Charity Scam ??????

  Noels 15:20 03 Jan 2010

Happy New Year to all from Noels and his family.
Over this holiday period we have been visiting our family who are spread out over the country very happy times had by all. However one family member claims that the little plastic bags we get through our door on a weekly basis in the name of various charities is a sort of scam. In that anyoneone can go to any charity and say I will distribute your bags! The charity then says ok give us £???? and you can have so many bags to distribute. The people who asked for the bags give the charity their £?? per bag. They collect the bags, sort the goods and then sell them on Car Boot Sales etc etc. But the contents of the bags don't go to the charity you think you are supporting.
Can anyone confirm or deny this.
My wife and I always support certain charities but were not happy with what we heard over the last few days.
Any comments most welcome.

  wiz-king 15:28 03 Jan 2010

If they are from a registered charity there should be a number on the bag and you can look it up click here you just have to be aware that some collectors who say 'for xxxx orphans' are not charities, and sort and sell the good clothes and the rest go for recycling.

  Noels 15:39 03 Jan 2010

Yes thank you for that. I was aware but I am looking at a bag now (delivered today) that is from a registered charity No ******** and it is one my wife and I would support, but do the clothes collected go to this registered charity or do they go to the collectors who have paid the charity a fee to use their bags as collection points for later use in Car Boot sales etc??

  GANDALF <|:-)> 15:40 03 Jan 2010

click here there does appear to be some concern over some of these companies.


  Chris the Ancient 09:54 04 Jan 2010

Personally, I ignore all those charity bags for the reason I'm not sure what will actually happen. I also get them on a fairly regular basis.

Like you, I suspicious of many of them - particularly as the BBC programme "The Real Hustle" demonstrated the problem you express concern over.

I believe that if you have things you would like to go to a particular charity, a phone call to them would provide a double-check; and who knows, maybe an offer of a special pick-up? Or, perhaps, you could take them to the shop personally?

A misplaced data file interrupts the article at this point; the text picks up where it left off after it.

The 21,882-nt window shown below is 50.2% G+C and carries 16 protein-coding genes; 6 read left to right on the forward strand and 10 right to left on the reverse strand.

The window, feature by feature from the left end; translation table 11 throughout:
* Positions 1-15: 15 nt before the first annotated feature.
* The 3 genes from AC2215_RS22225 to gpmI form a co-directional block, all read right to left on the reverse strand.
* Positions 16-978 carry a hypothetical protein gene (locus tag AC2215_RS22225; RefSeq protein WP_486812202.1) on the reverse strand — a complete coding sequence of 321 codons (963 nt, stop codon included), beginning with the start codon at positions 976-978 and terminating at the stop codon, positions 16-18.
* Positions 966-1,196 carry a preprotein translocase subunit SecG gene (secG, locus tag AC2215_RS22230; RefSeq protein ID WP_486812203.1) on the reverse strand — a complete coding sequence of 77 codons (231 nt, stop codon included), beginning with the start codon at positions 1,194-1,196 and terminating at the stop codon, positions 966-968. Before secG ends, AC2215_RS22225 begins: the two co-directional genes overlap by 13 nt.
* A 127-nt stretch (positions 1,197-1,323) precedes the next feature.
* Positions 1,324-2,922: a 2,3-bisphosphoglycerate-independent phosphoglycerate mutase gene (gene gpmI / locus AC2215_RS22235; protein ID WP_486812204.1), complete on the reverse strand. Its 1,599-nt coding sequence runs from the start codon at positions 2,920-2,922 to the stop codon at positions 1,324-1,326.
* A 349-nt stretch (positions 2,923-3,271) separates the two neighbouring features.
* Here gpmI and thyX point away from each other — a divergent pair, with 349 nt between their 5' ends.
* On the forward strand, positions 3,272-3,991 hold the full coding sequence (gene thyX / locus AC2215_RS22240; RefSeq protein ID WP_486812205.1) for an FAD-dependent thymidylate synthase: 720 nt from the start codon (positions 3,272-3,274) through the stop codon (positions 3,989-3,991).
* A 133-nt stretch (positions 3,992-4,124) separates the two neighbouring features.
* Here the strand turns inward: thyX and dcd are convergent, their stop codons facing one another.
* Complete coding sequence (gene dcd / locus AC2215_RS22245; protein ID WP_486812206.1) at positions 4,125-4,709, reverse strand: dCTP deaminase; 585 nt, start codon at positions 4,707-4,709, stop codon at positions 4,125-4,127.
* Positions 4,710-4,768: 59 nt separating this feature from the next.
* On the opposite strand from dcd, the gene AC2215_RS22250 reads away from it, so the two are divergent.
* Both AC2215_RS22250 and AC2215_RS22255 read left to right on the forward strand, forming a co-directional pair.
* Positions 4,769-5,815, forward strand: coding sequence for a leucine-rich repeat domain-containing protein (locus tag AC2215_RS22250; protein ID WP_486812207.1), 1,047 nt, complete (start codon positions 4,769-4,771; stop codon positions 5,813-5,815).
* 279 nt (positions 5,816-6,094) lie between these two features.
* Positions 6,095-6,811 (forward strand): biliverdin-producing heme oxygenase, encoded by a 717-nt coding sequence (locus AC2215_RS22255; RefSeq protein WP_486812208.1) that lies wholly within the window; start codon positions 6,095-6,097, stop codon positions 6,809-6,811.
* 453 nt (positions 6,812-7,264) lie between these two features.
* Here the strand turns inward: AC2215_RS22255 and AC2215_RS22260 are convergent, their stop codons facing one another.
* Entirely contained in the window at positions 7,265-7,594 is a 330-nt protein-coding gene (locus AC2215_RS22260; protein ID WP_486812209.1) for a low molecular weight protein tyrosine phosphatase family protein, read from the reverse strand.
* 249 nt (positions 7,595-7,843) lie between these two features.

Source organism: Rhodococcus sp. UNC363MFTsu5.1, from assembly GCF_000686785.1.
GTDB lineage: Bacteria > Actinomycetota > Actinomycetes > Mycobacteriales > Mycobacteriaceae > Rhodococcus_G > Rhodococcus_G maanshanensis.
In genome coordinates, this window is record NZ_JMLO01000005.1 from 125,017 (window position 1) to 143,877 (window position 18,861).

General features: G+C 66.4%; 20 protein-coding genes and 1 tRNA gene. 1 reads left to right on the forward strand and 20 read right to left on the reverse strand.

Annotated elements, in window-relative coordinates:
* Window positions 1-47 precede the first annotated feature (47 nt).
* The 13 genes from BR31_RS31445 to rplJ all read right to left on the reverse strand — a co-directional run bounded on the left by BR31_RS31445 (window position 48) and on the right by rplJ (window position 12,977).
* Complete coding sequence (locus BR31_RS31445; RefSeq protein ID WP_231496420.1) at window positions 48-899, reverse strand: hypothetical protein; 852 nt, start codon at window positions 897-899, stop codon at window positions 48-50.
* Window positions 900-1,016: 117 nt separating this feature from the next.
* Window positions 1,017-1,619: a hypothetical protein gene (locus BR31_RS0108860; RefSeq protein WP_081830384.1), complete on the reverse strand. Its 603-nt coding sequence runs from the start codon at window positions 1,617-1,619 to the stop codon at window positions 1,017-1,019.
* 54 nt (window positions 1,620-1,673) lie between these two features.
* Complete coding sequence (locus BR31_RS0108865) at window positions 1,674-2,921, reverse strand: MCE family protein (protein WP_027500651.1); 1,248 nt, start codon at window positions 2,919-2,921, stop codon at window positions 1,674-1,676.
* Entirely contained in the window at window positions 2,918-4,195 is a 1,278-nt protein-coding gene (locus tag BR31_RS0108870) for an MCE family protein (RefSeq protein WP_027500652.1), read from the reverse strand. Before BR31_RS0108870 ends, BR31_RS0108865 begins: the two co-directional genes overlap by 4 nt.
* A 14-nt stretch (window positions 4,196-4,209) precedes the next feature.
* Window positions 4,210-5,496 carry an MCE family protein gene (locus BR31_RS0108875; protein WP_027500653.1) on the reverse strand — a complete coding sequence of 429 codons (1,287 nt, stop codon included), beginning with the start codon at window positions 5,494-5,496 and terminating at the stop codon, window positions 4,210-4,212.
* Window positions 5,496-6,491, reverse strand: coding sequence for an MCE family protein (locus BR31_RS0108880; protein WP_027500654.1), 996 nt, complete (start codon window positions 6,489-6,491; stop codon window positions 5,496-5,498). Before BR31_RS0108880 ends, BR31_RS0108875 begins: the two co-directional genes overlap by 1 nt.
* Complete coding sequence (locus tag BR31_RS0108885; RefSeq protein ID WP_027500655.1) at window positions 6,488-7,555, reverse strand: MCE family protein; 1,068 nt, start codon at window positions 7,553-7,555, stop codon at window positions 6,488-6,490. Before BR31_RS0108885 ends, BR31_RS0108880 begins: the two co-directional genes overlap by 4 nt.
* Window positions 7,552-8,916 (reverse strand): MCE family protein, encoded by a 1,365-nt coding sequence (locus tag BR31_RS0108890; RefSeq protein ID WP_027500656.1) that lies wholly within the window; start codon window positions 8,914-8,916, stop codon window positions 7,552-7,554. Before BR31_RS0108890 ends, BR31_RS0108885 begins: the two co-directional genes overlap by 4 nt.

jack 10:24 04 Jan 2010

For Garden rubbish mainly.
Really these thing come through the door so regularly - even from 'proper' charities it that is their sole use.
Heart Foundation, Scope,Mid,NSPCC, RSPCA, all do it .
They must think we have bottomless wardrobes.
The thing to look out for if you do put a bag out is to ensure the correct 'written van' does the pick up-
It is. well known that on collection days unwritten vans scoop up stuff before the genuine collector comes by.

  Noels 11:51 04 Jan 2010

It appears that there may be problems with these bags so thet we will in the future stick with our two local hospice charity shops.
Regards to all

  Cara2 00:38 06 Jan 2010

It is good to be aware (not necessarily beware) of the way certain collectors operate.

Increasingly, some collectors are simply profit making, and make a 'donation' to well deserving charities in return for our unwanted items.

This is okay, if the householder is aware that she is aiding a collector to profit with a small percentage going to the charity. That is their choice.

However, I think most householders are not aware that these companies are profit making and would prefer the whole of the proceeds of their unwanted possessions to go to charity rather than just a percentage. You do have to read the small print to realise this.

It makes me very angry!

  KremmenUK 07:41 08 Jan 2010

Some of the bags when read closely are obviously bogus.

You wouldn't believe the tosh they've taken away for me :lol:

  wids001 13:39 08 Jan 2010

Is this not something to do with the tax relief charities get for certain payments. If they can sell these bags on a regular basis to a third party then they can claim tax relief. The third party is then free to make whatever profit on selling the contents of these bags. If Charities accept cash they can't claim tax relief. I think this is why most charities now advertise for monthly donations paid by direct debit.

  Sheepish 17:57 08 Jan 2010

If you're referin to Gift aid then it's not that charities can't reclaim tax from cash gifts it's that in order to make the claim they have to have an audit trail to show the money they're claiming for was donated by a person who had signed a gift aid declaration for them. This is easily automated for direct debits but not impossible for cash. IN fact I have seen signs in charity shops suggesting you can even gift aid the money the shop makes from the sale of your donated goods. (I guess this works as technically you sell this for me and I will then give you the money made.)

I'm not sure what tax relief you're thinking of when you talk about selling bags.

This thread is now locked and can not be replied to.

Elsewhere on IDG sites

Sea of Thieves Review

Dell Canvas review: the cheap Wacom Cintiq alternative

How to use iMovie for Mac, tips and more

Comment filmer l’écran d’un iPhone ?